In Pennsylvania, voters decide who sits on the bench. State judges are elected and subsequently come up for retention elections. The governor appoints judges only temporarily to fill a vacancy.
"What we've seen overall is not that men are more likely to win an election, but that men are more likely to approach and run for election. They may have different connections or they maybe more willing to consider doing that than women are," Ms. McNamara said.
Pennsylvania's League of Women Voters supports merit selection of judges, a process that doesn't exist in the state.
Ms. McNamara said allowing applicants to submit their credentials to a merit panel would make the judiciary attractive and accessible to diverse range of candidates.
But part of the onus is on women.
"I think it's partly that women are not applying for such positions, seeking election or appointment. I think it's really important for lawyer groups and women's groups to be encouraging women to seek judicial office whether its by election or appointment, particularly as there are more women lawyers in the work force," said Ms. Marks, of Pennsylvanians for Modern Courts.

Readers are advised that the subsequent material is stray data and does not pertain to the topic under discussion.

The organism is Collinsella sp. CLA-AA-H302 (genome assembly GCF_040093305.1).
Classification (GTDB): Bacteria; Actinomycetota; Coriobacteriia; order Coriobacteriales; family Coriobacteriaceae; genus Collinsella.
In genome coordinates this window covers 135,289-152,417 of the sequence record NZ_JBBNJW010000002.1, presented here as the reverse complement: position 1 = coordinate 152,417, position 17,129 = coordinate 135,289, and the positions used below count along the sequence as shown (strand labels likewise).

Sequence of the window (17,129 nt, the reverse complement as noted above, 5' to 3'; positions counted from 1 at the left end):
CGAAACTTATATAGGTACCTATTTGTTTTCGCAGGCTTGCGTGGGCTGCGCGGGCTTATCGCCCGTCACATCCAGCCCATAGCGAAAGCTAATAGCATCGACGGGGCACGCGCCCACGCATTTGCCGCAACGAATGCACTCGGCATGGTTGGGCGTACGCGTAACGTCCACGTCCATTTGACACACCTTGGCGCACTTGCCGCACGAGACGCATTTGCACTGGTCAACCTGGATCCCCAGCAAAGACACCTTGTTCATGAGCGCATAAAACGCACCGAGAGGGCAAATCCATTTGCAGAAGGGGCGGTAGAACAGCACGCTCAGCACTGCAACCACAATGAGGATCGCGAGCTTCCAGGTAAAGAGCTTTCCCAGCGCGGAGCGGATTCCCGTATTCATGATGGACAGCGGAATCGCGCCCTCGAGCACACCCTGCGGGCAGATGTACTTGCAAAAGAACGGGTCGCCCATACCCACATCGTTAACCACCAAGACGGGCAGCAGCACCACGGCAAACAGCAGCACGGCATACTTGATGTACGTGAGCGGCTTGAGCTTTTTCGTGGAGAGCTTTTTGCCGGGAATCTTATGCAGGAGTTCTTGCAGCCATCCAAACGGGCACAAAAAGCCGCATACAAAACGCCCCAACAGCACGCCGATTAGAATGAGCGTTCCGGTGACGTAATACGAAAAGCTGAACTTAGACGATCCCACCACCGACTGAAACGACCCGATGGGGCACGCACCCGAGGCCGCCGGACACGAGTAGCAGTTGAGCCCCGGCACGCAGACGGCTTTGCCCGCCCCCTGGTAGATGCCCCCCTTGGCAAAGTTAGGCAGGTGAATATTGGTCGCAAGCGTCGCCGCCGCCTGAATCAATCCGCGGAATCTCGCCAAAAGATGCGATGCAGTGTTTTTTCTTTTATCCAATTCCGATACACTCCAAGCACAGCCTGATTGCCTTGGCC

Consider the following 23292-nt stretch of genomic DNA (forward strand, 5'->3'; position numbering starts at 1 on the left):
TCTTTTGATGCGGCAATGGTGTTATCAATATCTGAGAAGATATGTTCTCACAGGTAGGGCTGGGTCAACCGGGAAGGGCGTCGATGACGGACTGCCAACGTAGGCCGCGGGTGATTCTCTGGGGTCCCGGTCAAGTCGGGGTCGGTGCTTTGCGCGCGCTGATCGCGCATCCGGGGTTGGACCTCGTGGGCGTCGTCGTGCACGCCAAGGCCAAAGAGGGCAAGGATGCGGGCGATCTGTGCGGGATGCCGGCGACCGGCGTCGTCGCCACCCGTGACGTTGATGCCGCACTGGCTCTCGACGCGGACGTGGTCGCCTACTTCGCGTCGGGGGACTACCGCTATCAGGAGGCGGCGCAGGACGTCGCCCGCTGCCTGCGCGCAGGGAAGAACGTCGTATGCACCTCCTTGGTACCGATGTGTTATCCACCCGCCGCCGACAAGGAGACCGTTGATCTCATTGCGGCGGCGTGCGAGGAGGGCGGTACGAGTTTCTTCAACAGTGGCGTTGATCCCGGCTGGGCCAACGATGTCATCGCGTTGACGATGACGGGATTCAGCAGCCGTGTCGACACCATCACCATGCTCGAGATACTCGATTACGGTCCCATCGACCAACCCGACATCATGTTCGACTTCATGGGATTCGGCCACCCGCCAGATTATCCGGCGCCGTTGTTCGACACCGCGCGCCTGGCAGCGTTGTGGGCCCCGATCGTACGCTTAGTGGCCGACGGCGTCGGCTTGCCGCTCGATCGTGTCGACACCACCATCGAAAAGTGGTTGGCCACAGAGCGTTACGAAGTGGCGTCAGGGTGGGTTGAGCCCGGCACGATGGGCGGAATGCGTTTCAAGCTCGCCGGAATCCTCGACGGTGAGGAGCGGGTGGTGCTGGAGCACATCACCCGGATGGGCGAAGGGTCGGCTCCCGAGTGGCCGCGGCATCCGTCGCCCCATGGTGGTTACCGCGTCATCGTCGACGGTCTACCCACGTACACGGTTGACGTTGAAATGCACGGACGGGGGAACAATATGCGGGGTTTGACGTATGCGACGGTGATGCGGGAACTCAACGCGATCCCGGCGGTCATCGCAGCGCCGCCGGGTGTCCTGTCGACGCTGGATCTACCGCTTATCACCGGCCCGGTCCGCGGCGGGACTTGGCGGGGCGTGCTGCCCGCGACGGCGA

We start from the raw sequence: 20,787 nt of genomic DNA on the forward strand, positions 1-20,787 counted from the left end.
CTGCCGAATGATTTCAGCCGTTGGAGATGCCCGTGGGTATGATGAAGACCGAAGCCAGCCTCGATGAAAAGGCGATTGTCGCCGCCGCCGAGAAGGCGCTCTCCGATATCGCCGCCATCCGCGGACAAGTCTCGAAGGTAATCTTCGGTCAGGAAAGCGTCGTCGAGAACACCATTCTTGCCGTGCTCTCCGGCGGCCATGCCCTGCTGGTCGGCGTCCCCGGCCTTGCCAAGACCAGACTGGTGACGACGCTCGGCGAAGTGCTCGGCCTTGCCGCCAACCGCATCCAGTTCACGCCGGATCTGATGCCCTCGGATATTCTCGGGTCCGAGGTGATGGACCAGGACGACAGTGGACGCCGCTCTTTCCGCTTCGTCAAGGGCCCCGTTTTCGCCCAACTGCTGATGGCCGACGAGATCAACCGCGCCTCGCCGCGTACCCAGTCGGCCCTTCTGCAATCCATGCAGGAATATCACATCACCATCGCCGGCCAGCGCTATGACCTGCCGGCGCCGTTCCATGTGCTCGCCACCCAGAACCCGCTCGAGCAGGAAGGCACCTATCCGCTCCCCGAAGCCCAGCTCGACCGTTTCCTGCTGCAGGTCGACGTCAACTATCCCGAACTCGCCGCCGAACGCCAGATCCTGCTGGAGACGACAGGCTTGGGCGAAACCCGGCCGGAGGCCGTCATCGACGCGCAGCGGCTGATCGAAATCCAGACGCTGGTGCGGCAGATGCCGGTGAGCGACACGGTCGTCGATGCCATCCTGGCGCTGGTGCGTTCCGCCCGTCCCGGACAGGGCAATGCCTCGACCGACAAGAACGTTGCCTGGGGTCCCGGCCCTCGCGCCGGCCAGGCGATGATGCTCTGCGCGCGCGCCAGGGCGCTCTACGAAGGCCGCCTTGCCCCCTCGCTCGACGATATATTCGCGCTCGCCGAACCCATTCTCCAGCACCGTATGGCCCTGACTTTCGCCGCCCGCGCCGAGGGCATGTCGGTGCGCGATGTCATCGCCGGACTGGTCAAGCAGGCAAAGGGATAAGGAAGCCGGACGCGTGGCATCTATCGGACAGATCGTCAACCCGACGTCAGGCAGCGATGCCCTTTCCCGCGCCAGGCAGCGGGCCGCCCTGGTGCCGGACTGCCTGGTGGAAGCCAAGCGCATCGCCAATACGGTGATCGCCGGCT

Advocates of merit selection say that judicial elections have the effect of diminishing the possibilities for female candidates. Studies indicate that women have gained better footing on the judiciary, at the appellate and trial level, in states with merit selection, Ms. Marks said.
In these states, a nonpartisan commission evaluates all applicants, focusing on qualifications, skills, experience, reputation, ethics and fair behavior. No one is excluded from the process due to a lack of financial resources or political connections -- running a campaign can be costly, after all.
Absent merit selection, adding more women to the bench in Pennsylvania may begin with improved candidate recruitment, according to Dana Brown, Pennsylvania Center for Women & Politics at Chatham University.
"Candidate recruitment happens in social and professional circles. It's nothing insidious. It's just that men golf with men and women attend social activities with other women. ... It's important to make our professional networks more diverse," she said.
Gabrielle Banks: email@example.com.